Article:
Suddenly the face of a lost friend appeared in his mind: a pretty, young journalist, who looked full of life and fun. Her blue eyes sparkled like crystal lakes, and her smile could shatter any barriers. Her hair was silky brown, and everything about her was perfect. He remembered how they met on her first day in the camp, where she was doing an article on the war. It was love at first sight. Some days later, her charred and blackened body was found at the site of an explosion. The only thing which told people that it was her was the locket which she wore given to her by Brian.

Silent tears coursed down Brian's cheeks at the memory. "Oh, Maria, I just can't forget," he whispered. And a sob racked his body.


Michael woke up and immediately sensed something was wrong. It was then that he realised Brian was gone. Michael, immediately suspecting that he had been abandoned, was filled with seething hatred for the soldier who had tricked him. "And I thought he was my friend!" he thought. Just then the sound of a struggle ensued from behind a bush. He heard a moan, and then silence. Even the incessant animal noises of the jungle stopped. After a few minutes of listening, Michael crept up to the bush and peered behind it. There sat Brian, going through a pack, and next to him was a native soldier's corpse. Michael stared wide eyed at the body. Brian turned and saw Michael's face, and explained what had happened. "The soldier was going to shoot you," he said, "Then I snuck up from behind and killed him." All doubts about Brian vanished from Michael's head, and he realised their friendship was real. He smiled. Brian was his first real friend.


Sunlight filtered through the jungle canopy and struck Brian's face. Brian stretched. Today they would reach the village, and they would be safe. He shook Michael awake, and soon they chatted idly as they walked. At dusk they reached a clearing in the trees. Ahead were a few small huts. They knew they were finally safe. A villager walked slowly up to them. But then they both realised something: he was no villager--he was a Caelician militiaman! He pointed at the boy and said, "Xhasu?"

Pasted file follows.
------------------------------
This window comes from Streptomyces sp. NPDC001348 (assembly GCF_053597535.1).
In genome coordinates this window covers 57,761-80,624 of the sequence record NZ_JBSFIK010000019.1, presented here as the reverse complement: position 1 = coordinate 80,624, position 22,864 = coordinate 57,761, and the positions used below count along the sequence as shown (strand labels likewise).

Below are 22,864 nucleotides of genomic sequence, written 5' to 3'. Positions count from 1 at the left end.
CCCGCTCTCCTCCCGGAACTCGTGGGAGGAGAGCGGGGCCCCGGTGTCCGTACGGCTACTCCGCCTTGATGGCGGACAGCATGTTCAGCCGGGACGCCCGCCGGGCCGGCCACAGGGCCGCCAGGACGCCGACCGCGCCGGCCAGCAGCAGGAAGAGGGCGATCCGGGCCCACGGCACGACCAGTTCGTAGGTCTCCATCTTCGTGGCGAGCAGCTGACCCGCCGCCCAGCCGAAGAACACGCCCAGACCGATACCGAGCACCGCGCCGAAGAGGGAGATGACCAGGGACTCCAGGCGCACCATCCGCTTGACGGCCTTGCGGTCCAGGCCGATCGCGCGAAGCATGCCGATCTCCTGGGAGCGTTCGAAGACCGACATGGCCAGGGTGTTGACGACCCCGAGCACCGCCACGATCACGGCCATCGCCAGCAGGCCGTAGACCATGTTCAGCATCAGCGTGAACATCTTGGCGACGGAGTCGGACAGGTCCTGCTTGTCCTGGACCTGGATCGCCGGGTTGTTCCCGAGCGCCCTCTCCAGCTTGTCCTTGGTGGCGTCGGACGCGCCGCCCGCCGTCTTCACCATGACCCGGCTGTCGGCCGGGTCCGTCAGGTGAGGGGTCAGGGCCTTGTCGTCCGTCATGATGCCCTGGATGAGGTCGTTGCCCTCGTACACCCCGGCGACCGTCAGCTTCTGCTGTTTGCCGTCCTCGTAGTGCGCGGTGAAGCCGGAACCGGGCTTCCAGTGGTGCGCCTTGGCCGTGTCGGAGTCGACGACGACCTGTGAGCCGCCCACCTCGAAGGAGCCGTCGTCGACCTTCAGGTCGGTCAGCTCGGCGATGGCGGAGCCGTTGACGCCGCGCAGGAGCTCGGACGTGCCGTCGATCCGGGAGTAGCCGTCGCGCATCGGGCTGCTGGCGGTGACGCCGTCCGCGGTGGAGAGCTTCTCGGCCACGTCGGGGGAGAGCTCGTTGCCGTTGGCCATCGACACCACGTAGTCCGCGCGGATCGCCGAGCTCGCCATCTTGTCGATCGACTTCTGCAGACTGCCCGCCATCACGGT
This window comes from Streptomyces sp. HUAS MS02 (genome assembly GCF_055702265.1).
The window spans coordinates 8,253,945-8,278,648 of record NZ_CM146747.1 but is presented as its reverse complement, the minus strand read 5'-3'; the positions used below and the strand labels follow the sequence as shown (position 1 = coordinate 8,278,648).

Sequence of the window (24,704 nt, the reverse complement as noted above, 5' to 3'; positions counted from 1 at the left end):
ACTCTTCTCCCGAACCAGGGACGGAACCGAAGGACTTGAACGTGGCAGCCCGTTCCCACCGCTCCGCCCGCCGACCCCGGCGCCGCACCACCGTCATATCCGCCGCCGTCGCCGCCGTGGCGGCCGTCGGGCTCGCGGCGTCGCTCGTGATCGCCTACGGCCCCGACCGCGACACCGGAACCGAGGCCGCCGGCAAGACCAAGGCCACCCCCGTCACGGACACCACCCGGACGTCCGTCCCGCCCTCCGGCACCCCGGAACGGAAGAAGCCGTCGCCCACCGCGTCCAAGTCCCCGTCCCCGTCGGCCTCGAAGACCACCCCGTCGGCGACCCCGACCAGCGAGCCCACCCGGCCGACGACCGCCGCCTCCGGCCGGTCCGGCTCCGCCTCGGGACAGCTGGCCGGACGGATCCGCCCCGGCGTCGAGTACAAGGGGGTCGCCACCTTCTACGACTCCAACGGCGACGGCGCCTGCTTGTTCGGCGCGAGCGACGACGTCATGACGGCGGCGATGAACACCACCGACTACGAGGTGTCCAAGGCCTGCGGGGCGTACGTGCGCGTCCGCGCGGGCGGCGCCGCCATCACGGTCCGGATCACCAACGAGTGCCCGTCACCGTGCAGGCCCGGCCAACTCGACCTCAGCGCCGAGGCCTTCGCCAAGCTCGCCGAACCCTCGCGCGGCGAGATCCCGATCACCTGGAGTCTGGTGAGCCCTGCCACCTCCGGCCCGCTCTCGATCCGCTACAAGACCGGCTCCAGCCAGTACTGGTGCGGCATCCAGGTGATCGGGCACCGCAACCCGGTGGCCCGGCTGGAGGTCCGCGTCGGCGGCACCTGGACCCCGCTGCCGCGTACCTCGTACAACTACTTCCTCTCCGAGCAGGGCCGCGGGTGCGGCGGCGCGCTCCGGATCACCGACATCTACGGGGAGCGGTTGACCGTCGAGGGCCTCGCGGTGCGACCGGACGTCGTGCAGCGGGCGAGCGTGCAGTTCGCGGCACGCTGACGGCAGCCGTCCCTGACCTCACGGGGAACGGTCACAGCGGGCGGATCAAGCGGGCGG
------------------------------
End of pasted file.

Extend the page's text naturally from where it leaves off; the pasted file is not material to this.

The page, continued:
A shocked and confused Brian nodded numbly.

"Take him," he said. And suddenly four hidden militiamen jumped the boy, bound him, and led him off at gunpoint to a firing wall.

"Wait!" protested Brian. "He saved my life! What are you doing?!"

The soldier stared at him and said, "Orders."

"What? Who cares if he's Xhasu! He saved my life. Stop!"

The boy looked at Brian and screamed, "Liar! You tricked me!" The men blindfolded him and made him stand against the wall.

Somebody shouted, "Ready? Aim!"

"Wait!" shouted Brian, running towards the condemned boy.


"No!" screamed Brian. It was no use. The boy fell to the ground in a hail of bullets.

"No," he said again, and sank to his knees. Then the battle-scarred soldier wept for the lives of his dead friends, Maria, and above all his friend Michael. All of them were victims of the Fields of Sorrow. Then he looked up and cried, "Enough is enough!" and drew his knife from his boot. "I'm coming, Maria!" he said, and then he plunged the knife into his heart ending his life instantly.

In the end, he got his heart's desire: to not see any more people die in the Fields of Sorrow.